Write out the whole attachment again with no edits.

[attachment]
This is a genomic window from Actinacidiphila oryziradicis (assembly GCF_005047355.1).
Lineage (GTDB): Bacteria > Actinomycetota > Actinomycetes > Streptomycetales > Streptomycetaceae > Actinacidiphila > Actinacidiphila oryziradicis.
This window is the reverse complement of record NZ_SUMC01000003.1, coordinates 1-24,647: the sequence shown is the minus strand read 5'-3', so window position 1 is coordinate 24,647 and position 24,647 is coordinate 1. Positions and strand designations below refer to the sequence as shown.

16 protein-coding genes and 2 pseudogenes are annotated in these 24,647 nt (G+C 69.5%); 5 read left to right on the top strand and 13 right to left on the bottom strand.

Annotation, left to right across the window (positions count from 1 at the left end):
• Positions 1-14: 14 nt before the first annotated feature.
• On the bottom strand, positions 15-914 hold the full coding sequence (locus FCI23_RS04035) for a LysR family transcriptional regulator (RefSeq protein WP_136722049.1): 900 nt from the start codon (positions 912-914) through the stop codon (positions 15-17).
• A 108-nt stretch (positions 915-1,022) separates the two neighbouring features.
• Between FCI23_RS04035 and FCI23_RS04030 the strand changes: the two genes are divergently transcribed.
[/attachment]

This is a genomic window from Actinacidiphila oryziradicis (assembly GCF_005047355.1).
Lineage (GTDB): Bacteria > Actinomycetota > Actinomycetes > Streptomycetales > Streptomycetaceae > Actinacidiphila > Actinacidiphila oryziradicis.
This window is the reverse complement of record NZ_SUMC01000003.1, coordinates 1-24,647: the sequence shown is the minus strand read 5'-3', so window position 1 is coordinate 24,647 and position 24,647 is coordinate 1. Positions and strand designations below refer to the sequence as shown.

16 protein-coding genes and 2 pseudogenes are annotated in these 24,647 nt (G+C 69.5%); 5 read left to right on the top strand and 13 right to left on the bottom strand.

Annotation, left to right across the window (positions count from 1 at the left end):
• Positions 1-14: 14 nt before the first annotated feature.
• On the bottom strand, positions 15-914 hold the full coding sequence (locus FCI23_RS04035) for a LysR family transcriptional regulator (RefSeq protein WP_136722049.1): 900 nt from the start codon (positions 912-914) through the stop codon (positions 15-17).
• A 108-nt stretch (positions 915-1,022) separates the two neighbouring features.
• Between FCI23_RS04035 and FCI23_RS04030 the strand changes: the two genes are divergently transcribed.